While not specifically related to the incidence of thoracic or head injury, the frequency of attacker suicide in CPMS is a noteworthy factor, especially as it relates to target response. A recent analysis of FBI and Media Reports showed that 44% of Mass Shootings occurring between 2009 – 2015 ended with the attacking shooter committing suicide, and that this was especially common following the arrival on scene of armed opposition such as Law Enforcement. It seems clear that the faster a weapon is brought to bear against an attacker, the quicker the scene ends, all things considered.
First Responders dispatched to CPMS events should be prepared to encounter a high percentage of severe thoracic injuries such as Traumatic Hemothorax, Open and Tension Pneumothorax, etc., in addition to abdominal, extremity or multi-system injury. A significant amount of rapid mortality in CPMS results from injuries which cause potentially reversible airway and respiratory compromise. Therapies such as simple “finger” thoracostomy, needle decompression, chest tube placement, endotracheal intubation, and others should be anticipated, with needed equipment kept in ample supply.
It bears mentioning that a recent NTOA study of 371 patients with gunshot wounds sustained in CPMS events identified no fatalities due to exsanguinating extremity hemorrhage. This is not to imply that extremity wounds and bleeding control should be de-emphasized, but rather is presented here so that First Responders might have an accurate picture of which injuries to expect in a “typical” CPMS casualty scene.
As First Responders, we must continually refine interdepartmental training of Police and Fire Departments to best respond to a CPMS event. Law Enforcement response to mass shooting is evolving to an immediate response model, in which the first responding officers on scene are trained to hunt down and engage an attacking shooter as rapidly as possible, without waiting for mobilization of a SWAT Team. It is imperative that we examine and adjust our Emergency Medical Response to fall in line with this more rapid pace. Doing so means recognizing the fact that Medics cannot wait to treat the wounded until a scene has been completely cleared and declared secure. To increase patient survivability, they need to move toward the fight.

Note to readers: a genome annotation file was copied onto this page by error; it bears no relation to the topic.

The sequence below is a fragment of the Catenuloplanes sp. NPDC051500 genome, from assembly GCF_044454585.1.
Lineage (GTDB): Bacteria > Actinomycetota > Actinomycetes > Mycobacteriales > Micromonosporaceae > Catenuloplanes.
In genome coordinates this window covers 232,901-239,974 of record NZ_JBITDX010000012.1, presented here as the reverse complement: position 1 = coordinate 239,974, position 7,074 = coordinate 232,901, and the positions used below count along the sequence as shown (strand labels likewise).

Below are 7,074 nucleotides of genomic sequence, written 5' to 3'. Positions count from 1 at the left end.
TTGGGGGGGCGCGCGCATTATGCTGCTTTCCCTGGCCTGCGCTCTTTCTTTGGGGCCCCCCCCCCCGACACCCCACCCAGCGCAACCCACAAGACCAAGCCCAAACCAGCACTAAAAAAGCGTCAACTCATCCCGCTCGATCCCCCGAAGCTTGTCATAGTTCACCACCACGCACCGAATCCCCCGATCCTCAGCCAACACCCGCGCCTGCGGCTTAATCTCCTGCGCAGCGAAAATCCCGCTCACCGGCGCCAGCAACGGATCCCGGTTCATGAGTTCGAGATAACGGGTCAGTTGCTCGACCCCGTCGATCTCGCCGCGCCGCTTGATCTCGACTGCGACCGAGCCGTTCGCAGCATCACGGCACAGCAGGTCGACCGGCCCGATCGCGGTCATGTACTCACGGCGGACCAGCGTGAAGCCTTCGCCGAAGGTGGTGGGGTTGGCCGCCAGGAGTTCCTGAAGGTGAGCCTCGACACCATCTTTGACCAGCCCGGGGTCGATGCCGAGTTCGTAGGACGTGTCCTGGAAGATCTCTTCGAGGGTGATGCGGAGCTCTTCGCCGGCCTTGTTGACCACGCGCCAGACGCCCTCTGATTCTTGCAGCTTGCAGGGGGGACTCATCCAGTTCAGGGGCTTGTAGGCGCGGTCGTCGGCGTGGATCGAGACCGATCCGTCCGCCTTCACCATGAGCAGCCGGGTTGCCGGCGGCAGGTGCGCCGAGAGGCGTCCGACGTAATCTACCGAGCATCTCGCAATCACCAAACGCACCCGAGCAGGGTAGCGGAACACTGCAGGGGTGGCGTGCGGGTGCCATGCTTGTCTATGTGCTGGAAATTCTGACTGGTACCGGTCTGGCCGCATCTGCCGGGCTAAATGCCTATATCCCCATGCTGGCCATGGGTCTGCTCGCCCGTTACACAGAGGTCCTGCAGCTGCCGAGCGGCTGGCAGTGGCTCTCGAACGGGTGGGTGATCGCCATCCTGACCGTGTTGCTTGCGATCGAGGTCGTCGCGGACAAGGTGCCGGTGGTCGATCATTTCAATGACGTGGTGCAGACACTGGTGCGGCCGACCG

Departments such as Lake Geneva Fire Department and Mercyhealth EMS in Wisconsin are leading the way in this move toward a more coordinated response with Law Enforcement. Their EMTs are being issued ballistic gear, and are trained to operate in 3-man “Rescue Task Force“ (RTF) Teams. RTF units will provide patrol officers with the same sort of medical support that SWAT medics provide SWAT teams. They will operate in LEO – determined “warm” zones, moving into the scene behind the first responding patrol officers, helping to direct fleeing victims and treating patients as they find them. This rapid response is especially important given the severity and short treatment window of the anticipated injuries seen in CPMS.
It is apparent that the primary causes of the variation between CPMS and Combat engagement related injury patterns are the training and response of the individuals attacked. The better equipped civilians are to observe pre-attack / pre-violence cues and appropriately respond to a CPMS event, the less likely they are to sustain significant injury during such an event. This fact underscores the need for increased training of civilians in both emergency response and active defense.
Ben Kincaid is the founder of Complete Threat Preparedness.